MPs are due to vote on the government’s plan to ban low-skilled immigration as the UK moves towards a new points-based system.
The government says the new points-based system will treat EU and non-EU citizens equally and aims to attract people who can contribute to the UK’s economy.
Home Secretary Priti Patel described the new points-based system as “firmer, fairer and simpler”.
She said the new law gives the UK “full control of our immigration system for the first time in decades and the power to determine who comes to this country.”
She added: “It will attract the people we need to drive our economy forward and lay the foundation for a high wage, high skill, high productivity economy.”
The legislation, the Immigration and Social Security Co-ordination (EU Withdrawal) Bill, will be debated in the Commons today before making its way through the parliamentary process.
It was previously introduced in the Commons in December 2018 but stalled weeks later as then-prime minister Theresa May’s minority administration lacked the numbers to win key Brexit-linked votes.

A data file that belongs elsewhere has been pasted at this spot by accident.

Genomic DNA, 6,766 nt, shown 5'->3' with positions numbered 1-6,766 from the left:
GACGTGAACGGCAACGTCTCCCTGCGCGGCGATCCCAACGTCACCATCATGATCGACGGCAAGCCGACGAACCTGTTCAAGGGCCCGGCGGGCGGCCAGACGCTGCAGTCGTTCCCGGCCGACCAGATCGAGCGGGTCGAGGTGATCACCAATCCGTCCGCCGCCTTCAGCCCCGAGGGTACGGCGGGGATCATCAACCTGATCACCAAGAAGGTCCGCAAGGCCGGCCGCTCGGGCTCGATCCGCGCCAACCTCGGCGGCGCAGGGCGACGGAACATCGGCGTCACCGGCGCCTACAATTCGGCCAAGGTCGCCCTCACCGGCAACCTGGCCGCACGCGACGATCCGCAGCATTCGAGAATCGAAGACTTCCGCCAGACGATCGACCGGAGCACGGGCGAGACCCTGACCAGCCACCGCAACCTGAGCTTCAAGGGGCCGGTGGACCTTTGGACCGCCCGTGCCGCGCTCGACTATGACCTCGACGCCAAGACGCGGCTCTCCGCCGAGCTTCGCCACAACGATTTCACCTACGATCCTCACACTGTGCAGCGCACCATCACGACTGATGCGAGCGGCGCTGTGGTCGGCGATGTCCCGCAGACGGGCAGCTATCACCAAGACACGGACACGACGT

Boris Johnson has brought it back with an 80-seat majority but faces pressure to support those dubbed “key workers” during the coronavirus pandemic.
Among the government’s list of critical workers are people in the food production and processing industry, including delivery drivers and those working in waste disposal.
The new system will award points for specific requirements such as being able to speak English to a certain level, having a job offer from an approved employer and meeting a salary threshold of £25,600.
Other points could be awarded for certain qualifications and if there is a shortage in a particular occupation.
You can read how it will work here.
In March, a visa allowing doctors, nurses and health professionals from overseas to work in the NHS was introduced.
Meanwhile, a YouGov poll for the Joint Council for the Welfare of Immigrants (JCWI) suggested that 54% of Britons would support easing immigration restrictions for workers who were defined as essential during the coronavirus crisis.
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